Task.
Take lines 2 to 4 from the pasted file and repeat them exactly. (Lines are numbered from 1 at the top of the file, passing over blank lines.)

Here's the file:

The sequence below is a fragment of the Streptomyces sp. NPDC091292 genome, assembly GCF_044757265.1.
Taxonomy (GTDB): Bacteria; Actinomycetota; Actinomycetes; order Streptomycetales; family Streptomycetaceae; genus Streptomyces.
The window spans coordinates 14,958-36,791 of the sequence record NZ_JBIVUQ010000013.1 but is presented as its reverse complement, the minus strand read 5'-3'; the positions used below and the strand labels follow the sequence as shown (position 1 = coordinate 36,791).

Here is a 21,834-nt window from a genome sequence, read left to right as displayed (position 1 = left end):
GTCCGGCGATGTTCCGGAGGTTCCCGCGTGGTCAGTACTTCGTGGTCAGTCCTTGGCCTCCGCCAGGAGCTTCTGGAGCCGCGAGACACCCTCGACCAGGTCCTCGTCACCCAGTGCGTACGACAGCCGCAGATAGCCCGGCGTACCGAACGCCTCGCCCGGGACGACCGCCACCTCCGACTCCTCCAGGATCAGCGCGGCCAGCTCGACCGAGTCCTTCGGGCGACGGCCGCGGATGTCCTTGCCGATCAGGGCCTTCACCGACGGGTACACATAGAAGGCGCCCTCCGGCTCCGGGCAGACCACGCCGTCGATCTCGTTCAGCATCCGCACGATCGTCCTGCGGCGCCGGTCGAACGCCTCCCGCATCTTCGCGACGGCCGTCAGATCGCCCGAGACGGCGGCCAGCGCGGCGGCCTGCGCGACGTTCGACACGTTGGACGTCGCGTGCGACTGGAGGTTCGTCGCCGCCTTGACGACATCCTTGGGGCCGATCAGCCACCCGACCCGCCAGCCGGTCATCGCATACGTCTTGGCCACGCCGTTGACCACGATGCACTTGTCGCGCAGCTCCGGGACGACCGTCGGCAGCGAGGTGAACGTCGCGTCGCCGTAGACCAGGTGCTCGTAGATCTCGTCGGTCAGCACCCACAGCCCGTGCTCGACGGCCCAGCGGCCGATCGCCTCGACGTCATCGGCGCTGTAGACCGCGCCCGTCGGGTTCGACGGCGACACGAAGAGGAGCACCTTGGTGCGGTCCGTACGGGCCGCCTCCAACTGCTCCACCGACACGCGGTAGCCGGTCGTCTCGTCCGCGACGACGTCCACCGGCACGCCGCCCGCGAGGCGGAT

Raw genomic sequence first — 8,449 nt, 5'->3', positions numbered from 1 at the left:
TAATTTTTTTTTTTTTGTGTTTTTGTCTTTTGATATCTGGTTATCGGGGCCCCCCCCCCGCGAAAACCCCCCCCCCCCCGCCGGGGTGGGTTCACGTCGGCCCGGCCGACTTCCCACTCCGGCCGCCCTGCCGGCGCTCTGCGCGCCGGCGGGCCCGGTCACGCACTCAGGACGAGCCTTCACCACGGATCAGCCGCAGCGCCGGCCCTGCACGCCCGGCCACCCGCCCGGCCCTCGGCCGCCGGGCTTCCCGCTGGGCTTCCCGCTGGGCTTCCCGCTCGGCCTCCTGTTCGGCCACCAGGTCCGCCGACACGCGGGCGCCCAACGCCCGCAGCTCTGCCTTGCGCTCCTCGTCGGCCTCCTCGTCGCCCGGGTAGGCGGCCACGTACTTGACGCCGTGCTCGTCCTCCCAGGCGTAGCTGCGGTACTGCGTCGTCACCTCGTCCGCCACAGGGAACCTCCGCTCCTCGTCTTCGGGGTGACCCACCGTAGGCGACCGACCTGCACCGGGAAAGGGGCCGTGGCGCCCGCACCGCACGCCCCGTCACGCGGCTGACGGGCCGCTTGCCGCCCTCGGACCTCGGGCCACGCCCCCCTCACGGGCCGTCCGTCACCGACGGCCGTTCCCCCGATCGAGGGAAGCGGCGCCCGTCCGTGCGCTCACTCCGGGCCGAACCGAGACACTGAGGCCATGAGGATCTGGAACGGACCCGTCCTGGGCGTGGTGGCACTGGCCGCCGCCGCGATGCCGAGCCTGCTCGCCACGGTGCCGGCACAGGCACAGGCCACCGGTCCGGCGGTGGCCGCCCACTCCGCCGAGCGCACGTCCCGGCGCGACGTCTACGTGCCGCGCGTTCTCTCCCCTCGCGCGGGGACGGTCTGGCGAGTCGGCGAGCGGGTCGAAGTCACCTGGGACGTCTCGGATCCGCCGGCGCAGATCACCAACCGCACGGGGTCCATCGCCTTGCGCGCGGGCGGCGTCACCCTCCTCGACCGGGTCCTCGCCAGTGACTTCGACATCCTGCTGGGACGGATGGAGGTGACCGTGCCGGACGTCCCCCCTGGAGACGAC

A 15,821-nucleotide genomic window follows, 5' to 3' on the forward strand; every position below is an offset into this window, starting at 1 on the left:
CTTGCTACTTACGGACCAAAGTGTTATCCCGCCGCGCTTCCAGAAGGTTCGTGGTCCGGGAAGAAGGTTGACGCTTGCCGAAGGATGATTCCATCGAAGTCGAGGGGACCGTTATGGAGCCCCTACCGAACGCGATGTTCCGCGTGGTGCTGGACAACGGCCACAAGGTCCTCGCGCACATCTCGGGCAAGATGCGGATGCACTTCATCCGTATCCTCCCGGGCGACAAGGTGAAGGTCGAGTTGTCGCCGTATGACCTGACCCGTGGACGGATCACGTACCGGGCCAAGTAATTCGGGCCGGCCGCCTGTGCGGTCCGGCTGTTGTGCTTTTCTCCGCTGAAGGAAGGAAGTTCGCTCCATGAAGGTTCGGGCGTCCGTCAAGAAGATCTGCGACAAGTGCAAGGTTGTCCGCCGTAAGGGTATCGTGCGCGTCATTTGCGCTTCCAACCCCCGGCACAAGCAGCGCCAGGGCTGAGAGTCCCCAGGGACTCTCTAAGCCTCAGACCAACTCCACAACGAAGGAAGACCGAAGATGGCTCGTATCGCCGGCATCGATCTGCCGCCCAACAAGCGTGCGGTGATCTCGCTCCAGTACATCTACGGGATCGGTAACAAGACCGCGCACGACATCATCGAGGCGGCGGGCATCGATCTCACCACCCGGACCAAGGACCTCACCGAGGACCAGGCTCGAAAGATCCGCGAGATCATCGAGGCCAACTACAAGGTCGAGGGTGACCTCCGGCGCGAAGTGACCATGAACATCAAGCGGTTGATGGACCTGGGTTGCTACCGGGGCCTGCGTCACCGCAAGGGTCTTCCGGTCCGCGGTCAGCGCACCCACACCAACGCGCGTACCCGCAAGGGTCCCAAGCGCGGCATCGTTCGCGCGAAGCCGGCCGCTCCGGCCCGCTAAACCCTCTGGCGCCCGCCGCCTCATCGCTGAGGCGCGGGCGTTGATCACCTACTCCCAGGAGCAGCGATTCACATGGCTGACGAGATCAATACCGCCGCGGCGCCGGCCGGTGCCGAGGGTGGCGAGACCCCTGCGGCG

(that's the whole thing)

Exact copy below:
Taxonomy (GTDB): Bacteria; Actinomycetota; Actinomycetes; order Streptomycetales; family Streptomycetaceae; genus Streptomyces.
The window spans coordinates 14,958-36,791 of the sequence record NZ_JBIVUQ010000013.1 but is presented as its reverse complement, the minus strand read 5'-3'; the positions used below and the strand labels follow the sequence as shown (position 1 = coordinate 36,791).

Here is a 21,834-nt window from a genome sequence, read left to right as displayed (position 1 = left end):